Participatory design, also known as co-operative design , is a process in which the proposed end-users of a product are actively involved in the design of the product. An iterative approach is often taken, with users evaluating the product, modifications made and re-evaluation undertaken over several cycles. The aim is to improve the quality and value of the final product to end-users. Focus groups are a valuable approach to use, enabling demonstrations of prototypes and the provision of opportunities for discussion and feedback. We chose to use a participatory design process, discussing the materials and concepts with key stakeholders to increase the likelihood that the approach would be understood, adopted and normalised . Following an initial peer review group meeting, three focus groups were held (two groups with parents of children with unilateral cerebral palsy secondary to perinatal stroke, and one with therapists and other healthcare professionals). Revisions to the materials were made iteratively in line with feedback from the groups as shown in Fig. 2.
Peer review and focus groups were undertaken in Newcastle upon Tyne. Feedback was also obtained from the London Child Stroke Research Reference Group (Evelina Hospital/Stroke Association).
A stratified purposive sampling approach was used, focussing on key groups of stakeholders . We aimed for 6–10 parents or health professionals per group, representing an appropriate size for a focus group to confirm/develop prototype design . A total of nine parents of children aged 3–18 years with unilateral cerebral palsy due to perinatal stroke took part in two focus groups. We also held one peer review group and one focus group with a total of sixteen health care professionals including community and hospital paediatric physiotherapists and occupational therapists, neonatal physiotherapists, a play specialist and a paediatric neurodisability consultant. Recruitment was through a local parent support group (HemiHelp), Newcastle upon Tyne Hospitals NHS Foundation Trust, and (for therapists), through regional therapist networks. Adequate English language skills to participate in the focus groups were a requirement for inclusion. We planned to exclude parents of affected children under the age of 4 years to avoid undue distress to families in whom the diagnosis might still be evolving. However, two parents from the local support group with children aged 3 years were extremely keen to participate and felt they could do so safely, so were included. Fully informed written consent was obtained prior to participation, and ethical approval was obtained (North of Scotland Research Ethics Committee 2, ref. 14/NS/1027).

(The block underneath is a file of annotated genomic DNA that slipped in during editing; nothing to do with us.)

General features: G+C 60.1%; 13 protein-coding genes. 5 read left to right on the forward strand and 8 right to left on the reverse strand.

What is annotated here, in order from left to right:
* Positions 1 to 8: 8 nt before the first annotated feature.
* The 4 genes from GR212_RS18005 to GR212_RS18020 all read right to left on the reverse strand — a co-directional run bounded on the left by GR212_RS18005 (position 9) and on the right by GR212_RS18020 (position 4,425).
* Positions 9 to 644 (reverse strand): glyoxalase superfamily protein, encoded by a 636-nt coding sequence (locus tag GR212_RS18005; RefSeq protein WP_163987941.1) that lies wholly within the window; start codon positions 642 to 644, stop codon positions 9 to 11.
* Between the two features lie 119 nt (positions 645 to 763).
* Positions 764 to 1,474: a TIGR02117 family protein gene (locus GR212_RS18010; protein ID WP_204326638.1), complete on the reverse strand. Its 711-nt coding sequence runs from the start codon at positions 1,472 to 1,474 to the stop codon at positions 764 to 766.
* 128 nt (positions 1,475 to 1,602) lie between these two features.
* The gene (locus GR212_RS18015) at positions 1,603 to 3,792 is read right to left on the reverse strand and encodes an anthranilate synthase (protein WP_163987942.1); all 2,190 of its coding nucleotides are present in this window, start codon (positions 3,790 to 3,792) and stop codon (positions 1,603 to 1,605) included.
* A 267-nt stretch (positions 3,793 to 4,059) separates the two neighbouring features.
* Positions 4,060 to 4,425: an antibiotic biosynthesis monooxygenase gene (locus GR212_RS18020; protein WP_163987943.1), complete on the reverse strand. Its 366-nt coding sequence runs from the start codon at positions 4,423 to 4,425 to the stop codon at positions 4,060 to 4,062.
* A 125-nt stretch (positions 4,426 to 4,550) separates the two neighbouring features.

Further feedback was obtained through presentation of the proposed materials to a small established group of parents of children with stroke (onset at any age) at the London Child Stroke Research Reference Group meeting at the Evelina Hospital, organised by a senior consultant occupational therapist and a Child Stroke Project Manager for the Stroke Association). This occurred prior to the final parents’ focus group.
A topic guide was developed for the focus groups and ground rules were established at the start. The main areas of discussion were around the rationale for, and nature of the planned intervention. Draft materials including the manual and mock-up video clips illustrating aspects of the therapy approach were reviewed interactively. We asked whether any components of the proposed materials should be changed or removed, and if new information should be added. We were interested in potential barriers to uptake of the intervention, and how these could be overcome. We also wanted to know how parents and therapists felt the approach would fit in with their role. We also remained open to broader suggestions and thoughts about the approach.
The peer review and focus groups were audio recorded and transcribed verbatim, then anonymised.
Anonymised transcripts formed the data for formal analysis, theoretically informed by Normalisation Process Theory (NPT) . NPT provides a theoretical framework for considering barriers and facilitators to “normalisation”, i.e., of widespread implementation and incorporation into routine practice, of complex interventions. The approach fits in well with the ethos of the participatory design process, which has very similar aims. By using the NPT framework at the stage of intervention development, potential barriers to uptake can be identified and addressed early . We therefore chose this framework to give us an understanding of how well the eTIPS approach might become embedded into routine practice from the point of view of parents and therapists, and where there might be barriers to overcome. The four main NPT constructs are described as coherence, cognitive participation, collective action and reflexive monitoring. The first construct, coherence, covers the extent to which people can make sense of the intervention and its purpose, and understand how it differs from other interventions. The second construct, cognitive participation, describes the degree of engagement with the intervention and willingness to commit to it over time. The third construct, collective action, covers the work required to adopt the new process, i.e., the necessary behaviour changes and actions as well as access to skills and resources. The fourth construct, reflexive monitoring, describes the ongoing appraisal of the intervention and any adjustments necessary over time to ensure sustainability and integration into practice. At the stage of intervention development, the first three constructs are of most relevance, whereas reflexive monitoring is more relevant to subsequent evaluative and implementation stages.